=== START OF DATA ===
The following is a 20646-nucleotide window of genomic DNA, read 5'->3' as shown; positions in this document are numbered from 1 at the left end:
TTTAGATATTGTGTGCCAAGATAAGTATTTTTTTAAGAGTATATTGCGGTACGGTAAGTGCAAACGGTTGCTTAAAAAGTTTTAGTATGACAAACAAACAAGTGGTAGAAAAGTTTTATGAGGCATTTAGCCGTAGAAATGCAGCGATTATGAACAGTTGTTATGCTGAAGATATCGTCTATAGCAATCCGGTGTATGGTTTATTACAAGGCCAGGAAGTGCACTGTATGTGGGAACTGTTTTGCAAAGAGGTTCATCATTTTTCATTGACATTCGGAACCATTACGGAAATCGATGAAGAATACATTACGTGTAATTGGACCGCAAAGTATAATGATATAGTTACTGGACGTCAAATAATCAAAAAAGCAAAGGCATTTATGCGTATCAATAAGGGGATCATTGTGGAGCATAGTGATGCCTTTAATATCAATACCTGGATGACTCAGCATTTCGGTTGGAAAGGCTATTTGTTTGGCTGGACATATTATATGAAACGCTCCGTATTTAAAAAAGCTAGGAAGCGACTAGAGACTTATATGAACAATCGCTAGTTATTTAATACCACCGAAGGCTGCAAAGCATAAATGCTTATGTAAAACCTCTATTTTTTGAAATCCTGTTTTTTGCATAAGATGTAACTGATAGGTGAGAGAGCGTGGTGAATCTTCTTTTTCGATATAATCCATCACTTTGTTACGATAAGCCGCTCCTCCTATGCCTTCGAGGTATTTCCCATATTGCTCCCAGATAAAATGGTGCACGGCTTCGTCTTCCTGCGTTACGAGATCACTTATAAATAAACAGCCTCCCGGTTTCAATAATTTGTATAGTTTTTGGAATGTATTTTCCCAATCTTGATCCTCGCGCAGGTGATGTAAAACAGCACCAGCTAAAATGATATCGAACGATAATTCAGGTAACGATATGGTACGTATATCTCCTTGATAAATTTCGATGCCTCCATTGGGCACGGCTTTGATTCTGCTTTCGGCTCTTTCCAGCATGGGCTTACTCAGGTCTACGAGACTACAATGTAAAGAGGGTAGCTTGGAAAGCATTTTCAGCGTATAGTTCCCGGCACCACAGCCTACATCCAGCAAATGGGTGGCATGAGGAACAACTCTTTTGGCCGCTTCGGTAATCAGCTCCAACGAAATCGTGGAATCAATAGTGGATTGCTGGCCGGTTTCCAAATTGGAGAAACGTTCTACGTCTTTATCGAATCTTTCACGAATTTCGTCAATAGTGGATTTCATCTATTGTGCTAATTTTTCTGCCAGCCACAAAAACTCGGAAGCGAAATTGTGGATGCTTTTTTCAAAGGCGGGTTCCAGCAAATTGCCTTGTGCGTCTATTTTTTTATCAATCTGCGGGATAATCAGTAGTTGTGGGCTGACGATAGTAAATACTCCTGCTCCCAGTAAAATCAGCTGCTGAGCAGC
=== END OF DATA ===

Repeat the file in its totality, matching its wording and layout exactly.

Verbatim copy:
The following is a 20646-nucleotide window of genomic DNA, read 5'->3' as shown; positions in this document are numbered from 1 at the left end:
TTTAGATATTGTGTGCCAAGATAAGTATTTTTTTAAGAGTATATTGCGGTACGGTAAGTGCAAACGGTTGCTTAAAAAGTTTTAGTATGACAAACAAACAAGTGGTAGAAAAGTTTTATGAGGCATTTAGCCGTAGAAATGCAGCGATTATGAACAGTTGTTATGCTGAAGATATCGTCTATAGCAATCCGGTGTATGGTTTATTACAAGGCCAGGAAGTGCACTGTATGTGGGAACTGTTTTGCAAAGAGGTTCATCATTTTTCATTGACATTCGGAACCATTACGGAAATCGATGAAGAATACATTACGTGTAATTGGACCGCAAAGTATAATGATATAGTTACTGGACGTCAAATAATCAAAAAAGCAAAGGCATTTATGCGTATCAATAAGGGGATCATTGTGGAGCATAGTGATGCCTTTAATATCAATACCTGGATGACTCAGCATTTCGGTTGGAAAGGCTATTTGTTTGGCTGGACATATTATATGAAACGCTCCGTATTTAAAAAAGCTAGGAAGCGACTAGAGACTTATATGAACAATCGCTAGTTATTTAATACCACCGAAGGCTGCAAAGCATAAATGCTTATGTAAAACCTCTATTTTTTGAAATCCTGTTTTTTGCATAAGATGTAACTGATAGGTGAGAGAGCGTGGTGAATCTTCTTTTTCGATATAATCCATCACTTTGTTACGATAAGCCGCTCCTCCTATGCCTTCGAGGTATTTCCCATATTGCTCCCAGATAAAATGGTGCACGGCTTCGTCTTCCTGCGTTACGAGATCACTTATAAATAAACAGCCTCCCGGTTTCAATAATTTGTATAGTTTTTGGAATGTATTTTCCCAATCTTGATCCTCGCGCAGGTGATGTAAAACAGCACCAGCTAAAATGATATCGAACGATAATTCAGGTAACGATATGGTACGTATATCTCCTTGATAAATTTCGATGCCTCCATTGGGCACGGCTTTGATTCTGCTTTCGGCTCTTTCCAGCATGGGCTTACTCAGGTCTACGAGACTACAATGTAAAGAGGGTAGCTTGGAAAGCATTTTCAGCGTATAGTTCCCGGCACCACAGCCTACATCCAGCAAATGGGTGGCATGAGGAACAACTCTTTTGGCCGCTTCGGTAATCAGCTCCAACGAAATCGTGGAATCAATAGTGGATTGCTGGCCGGTTTCCAAATTGGAGAAACGTTCTACGTCTTTATCGAATCTTTCACGAATTTCGTCAATAGTGGATTTCATCTATTGTGCTAATTTTTCTGCCAGCCACAAAAACTCGGAAGCGAAATTGTGGATGCTTTTTTCAAAGGCGGGTTCCAGCAAATTGCCTTGTGCGTCTATTTTTTTATCAATCTGCGGGATAATCAGTAGTTGTGGGCTGACGATAGTAAATACTCCTGCTCCCAGTAAAATCAGCTGCTGAGCAGC